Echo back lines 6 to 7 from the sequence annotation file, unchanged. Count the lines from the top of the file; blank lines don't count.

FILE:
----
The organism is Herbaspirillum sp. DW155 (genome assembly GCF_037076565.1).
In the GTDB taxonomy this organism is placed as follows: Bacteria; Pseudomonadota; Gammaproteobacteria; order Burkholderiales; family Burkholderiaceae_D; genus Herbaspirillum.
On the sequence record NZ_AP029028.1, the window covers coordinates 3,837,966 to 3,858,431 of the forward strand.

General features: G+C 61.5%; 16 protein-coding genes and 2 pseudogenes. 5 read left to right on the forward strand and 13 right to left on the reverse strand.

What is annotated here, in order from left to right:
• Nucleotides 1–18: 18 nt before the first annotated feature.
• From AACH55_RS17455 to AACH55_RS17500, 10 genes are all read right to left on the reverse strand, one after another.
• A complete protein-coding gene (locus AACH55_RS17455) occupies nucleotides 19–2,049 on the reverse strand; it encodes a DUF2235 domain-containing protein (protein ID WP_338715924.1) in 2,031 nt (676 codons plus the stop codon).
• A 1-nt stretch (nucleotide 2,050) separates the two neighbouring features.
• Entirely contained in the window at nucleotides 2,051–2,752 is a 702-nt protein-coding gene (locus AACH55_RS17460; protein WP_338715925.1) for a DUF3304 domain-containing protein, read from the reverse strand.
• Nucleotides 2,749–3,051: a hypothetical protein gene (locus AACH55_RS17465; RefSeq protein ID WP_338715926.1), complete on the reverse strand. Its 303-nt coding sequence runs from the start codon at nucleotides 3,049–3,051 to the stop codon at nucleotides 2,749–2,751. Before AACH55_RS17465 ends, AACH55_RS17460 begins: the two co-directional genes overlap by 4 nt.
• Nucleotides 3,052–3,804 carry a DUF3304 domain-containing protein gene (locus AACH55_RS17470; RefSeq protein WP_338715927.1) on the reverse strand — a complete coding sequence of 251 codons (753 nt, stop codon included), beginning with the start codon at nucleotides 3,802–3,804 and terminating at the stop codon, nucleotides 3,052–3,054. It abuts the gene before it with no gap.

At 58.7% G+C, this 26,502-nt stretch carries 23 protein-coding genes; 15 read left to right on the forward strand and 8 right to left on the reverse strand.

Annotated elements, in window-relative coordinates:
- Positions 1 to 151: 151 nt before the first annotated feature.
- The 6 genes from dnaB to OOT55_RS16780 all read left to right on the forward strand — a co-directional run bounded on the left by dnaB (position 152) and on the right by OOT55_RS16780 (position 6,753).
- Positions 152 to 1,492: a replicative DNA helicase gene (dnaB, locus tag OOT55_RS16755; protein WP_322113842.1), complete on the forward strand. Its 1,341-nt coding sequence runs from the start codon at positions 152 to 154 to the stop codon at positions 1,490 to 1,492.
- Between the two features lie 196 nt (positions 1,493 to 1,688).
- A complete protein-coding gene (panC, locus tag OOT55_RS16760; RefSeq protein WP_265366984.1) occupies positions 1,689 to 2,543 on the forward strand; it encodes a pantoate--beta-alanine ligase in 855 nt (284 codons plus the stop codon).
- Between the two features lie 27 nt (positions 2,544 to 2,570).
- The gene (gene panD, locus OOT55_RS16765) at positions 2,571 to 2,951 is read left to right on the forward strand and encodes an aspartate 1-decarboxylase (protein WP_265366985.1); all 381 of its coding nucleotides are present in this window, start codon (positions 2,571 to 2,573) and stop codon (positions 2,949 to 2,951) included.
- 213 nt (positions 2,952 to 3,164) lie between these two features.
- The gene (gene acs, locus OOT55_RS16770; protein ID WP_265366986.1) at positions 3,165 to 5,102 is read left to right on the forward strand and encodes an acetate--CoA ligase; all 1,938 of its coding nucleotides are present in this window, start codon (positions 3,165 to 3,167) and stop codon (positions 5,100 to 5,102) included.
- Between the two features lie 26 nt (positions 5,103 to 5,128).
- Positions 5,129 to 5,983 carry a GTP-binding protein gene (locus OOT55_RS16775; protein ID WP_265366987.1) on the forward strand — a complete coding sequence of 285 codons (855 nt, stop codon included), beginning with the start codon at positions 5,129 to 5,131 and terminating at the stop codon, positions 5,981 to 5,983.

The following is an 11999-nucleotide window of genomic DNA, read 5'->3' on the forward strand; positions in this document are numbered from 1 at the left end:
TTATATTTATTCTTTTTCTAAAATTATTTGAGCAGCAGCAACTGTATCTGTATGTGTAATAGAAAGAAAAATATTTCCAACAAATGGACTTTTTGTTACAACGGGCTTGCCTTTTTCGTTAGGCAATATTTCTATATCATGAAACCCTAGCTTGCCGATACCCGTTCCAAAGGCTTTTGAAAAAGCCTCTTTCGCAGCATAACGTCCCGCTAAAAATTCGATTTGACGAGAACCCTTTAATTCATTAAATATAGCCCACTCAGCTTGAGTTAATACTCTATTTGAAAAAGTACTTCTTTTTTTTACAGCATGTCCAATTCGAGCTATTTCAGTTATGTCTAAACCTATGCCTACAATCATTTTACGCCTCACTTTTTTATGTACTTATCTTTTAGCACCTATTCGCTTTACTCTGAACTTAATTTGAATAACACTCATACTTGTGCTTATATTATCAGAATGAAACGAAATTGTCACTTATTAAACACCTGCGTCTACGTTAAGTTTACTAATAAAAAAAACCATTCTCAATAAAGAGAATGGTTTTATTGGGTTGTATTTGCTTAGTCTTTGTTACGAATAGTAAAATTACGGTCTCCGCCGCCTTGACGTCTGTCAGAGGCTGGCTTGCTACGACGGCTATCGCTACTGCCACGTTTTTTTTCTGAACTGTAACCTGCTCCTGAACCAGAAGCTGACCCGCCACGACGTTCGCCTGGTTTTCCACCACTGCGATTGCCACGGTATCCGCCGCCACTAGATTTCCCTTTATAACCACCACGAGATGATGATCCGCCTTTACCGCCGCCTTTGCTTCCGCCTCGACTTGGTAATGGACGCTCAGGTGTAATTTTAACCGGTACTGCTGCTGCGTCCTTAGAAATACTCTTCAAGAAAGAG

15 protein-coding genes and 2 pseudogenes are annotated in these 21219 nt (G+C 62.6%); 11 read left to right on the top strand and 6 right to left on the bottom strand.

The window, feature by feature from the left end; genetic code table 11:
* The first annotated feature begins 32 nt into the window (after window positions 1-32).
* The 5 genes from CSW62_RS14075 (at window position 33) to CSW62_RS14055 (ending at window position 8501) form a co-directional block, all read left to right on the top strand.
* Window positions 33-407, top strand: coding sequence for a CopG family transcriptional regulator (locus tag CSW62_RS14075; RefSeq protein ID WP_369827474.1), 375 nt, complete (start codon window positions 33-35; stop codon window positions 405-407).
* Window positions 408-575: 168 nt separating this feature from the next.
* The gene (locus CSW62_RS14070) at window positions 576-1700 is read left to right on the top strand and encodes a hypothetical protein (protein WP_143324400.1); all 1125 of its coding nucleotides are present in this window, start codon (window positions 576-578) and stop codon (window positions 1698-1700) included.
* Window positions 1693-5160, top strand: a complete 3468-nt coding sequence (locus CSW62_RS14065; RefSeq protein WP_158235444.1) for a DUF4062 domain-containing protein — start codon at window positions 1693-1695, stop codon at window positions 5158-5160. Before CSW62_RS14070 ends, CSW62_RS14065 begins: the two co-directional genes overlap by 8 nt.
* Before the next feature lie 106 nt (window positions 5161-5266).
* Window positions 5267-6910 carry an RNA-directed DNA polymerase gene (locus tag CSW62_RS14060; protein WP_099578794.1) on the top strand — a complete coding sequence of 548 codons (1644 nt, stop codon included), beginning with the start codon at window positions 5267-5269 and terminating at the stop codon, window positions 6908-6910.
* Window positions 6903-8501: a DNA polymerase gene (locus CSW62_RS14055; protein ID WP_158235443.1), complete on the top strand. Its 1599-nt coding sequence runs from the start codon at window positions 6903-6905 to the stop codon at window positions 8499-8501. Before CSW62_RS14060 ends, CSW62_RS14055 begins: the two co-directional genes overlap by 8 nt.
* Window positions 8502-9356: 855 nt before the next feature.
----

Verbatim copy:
• Nucleotides 1–18: 18 nt before the first annotated feature.
• From AACH55_RS17455 to AACH55_RS17500, 10 genes are all read right to left on the reverse strand, one after another.